By Georgiana Iancu, EY Romania
As consumer expectations evolve, retailers are under more pressure than ever to deliver authentic, customer-centric value propositions. Insights from the EY Future Consumer Index show consumers have three core demands: make life easier, make it better and make it more fulfilling.
Even before the COVID-19 pandemic, retailers were struggling with a shift online that threatened to disintermediate their traditional store-based strategies. But retailers that were able to provide essential goods and invest in their digital capabilities benefited during the pandemic. Those that could not struggled with a lack of access to their customers. Despite the much publicized “retail apocalypse” following the recession of 2007–09, which forced the closure of tens of thousands of stores, incumbents have continued to weather disruption and improve their business.
As retailers look to the future, there are two fundamental differences in their operating environment that will cast doubt on their tried and tested strategies.
The first is that the disruptive forces shaping the industry are no longer framed by distinct events but are instead forming a constant backdrop that continually tests retailers’ resilience and agility. Retailers enjoyed a decade of relative economic stability between the recession and the outbreak of COVID-19. Today, the impact of COVID-19 is being compounded by supply chain shocks, accelerating inflation, the war in Ukraine and wider geopolitical tensions. Together, these factors are collectively undermining the era of globalization and the relative prosperity that businesses have thrived in for decades.
Against this backdrop, the need for customer-centricity is not retreating, but accelerating as consumer expectations evolve, enabled by other factors such as increased transparency and choice, rapid technological shifts (especially in digital environments), mounting concerns and commitments around sustainability, and convergence between different sectors.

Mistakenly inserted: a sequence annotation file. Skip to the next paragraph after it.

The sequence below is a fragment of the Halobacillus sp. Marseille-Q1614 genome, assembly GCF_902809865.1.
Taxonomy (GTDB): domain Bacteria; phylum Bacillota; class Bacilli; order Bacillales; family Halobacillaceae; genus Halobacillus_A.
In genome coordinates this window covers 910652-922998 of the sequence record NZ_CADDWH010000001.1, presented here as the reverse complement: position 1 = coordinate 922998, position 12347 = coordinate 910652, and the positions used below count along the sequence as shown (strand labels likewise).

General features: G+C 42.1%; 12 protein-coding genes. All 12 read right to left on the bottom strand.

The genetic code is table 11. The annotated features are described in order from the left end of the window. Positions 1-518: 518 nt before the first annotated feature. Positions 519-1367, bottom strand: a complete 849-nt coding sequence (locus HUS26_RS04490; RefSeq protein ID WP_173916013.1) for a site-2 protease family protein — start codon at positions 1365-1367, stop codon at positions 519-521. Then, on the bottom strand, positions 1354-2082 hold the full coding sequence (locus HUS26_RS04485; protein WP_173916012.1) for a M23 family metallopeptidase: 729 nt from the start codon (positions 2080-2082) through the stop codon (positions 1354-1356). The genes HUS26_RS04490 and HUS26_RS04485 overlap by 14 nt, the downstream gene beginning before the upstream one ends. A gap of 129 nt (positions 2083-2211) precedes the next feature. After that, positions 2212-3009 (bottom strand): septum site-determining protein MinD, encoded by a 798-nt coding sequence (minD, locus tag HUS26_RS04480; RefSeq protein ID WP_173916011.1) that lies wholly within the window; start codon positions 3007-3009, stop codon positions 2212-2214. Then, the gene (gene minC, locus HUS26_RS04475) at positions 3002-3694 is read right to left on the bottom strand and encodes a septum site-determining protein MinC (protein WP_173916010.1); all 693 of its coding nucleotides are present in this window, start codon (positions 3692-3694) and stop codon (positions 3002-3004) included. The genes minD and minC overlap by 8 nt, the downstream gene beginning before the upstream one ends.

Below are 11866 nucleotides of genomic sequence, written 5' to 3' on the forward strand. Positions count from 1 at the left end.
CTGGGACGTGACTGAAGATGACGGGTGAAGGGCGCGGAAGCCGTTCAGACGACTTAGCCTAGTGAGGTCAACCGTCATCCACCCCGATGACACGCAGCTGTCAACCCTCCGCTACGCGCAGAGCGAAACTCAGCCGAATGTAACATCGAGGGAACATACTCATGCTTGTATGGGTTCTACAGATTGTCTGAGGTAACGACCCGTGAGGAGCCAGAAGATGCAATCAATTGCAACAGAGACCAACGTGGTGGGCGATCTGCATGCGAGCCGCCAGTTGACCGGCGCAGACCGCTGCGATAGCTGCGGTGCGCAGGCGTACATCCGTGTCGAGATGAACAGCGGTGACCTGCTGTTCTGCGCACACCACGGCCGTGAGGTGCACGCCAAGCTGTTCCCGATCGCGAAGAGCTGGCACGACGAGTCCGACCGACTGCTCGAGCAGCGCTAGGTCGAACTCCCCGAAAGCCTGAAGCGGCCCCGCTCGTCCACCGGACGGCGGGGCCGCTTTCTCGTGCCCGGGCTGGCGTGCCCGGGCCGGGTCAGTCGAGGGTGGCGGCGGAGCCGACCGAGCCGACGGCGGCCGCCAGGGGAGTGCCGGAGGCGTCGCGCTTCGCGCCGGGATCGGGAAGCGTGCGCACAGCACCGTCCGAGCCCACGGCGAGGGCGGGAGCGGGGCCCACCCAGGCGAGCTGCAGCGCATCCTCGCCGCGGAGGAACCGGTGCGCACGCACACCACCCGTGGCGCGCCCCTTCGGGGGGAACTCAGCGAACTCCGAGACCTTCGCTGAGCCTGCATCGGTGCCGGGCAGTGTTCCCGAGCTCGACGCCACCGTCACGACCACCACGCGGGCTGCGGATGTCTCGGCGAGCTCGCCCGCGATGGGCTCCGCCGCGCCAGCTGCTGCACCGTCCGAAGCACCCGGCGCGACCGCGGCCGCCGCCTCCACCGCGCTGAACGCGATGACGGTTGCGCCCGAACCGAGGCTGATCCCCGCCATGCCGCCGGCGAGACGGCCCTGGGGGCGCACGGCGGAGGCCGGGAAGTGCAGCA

The second difference is the change taking place in the relationship that retail has with consumers, where the long-held principle of customer-centricity is likely to no longer be enough to confer loyalty. In truth, retail has failed to truly embrace customer-centricity over the decades. Instead, retailers put other business needs first. It could be argued that retailers have grown for decades by making their customers do much of the work for them, by making them part of a process optimized around stores and the products retailers sell. Traveling to a store, trudging through aisles of stock, trawling through a vast range of products to get to what you want at a price you can’t negotiate, carrying them to the checkout, queuing to pay, scanning the items and taking the products home yourself hardly constitutes a customer-centric experience.
This is changing as consumers become more central in defining the activities of retailers. The internet has provided greater knowledge, choice and transparency. Online platforms have redefined expectations of choice and convenience by showing consumers what can be achieved. Immersive digital and physical spaces have created new approaches to experience. Smartphones and logistics platforms have exponentially improved the way consumers can access and receive products. Consumer values around social and environmental issues are increasingly shaping what they buy and whom they buy from.
Retailers are now in a landscape where the customer is truly king, and just delivering customer-centricity is no longer enough to confer loyalty or advocacy. Instead, retailers must find ways to integrate themselves into the everyday lives of their consumers by delivering tangible and intangible value. Success is now defined by the ability to build a trusted long-term relationship; the simple act of transactionally selling products will no longer be enough.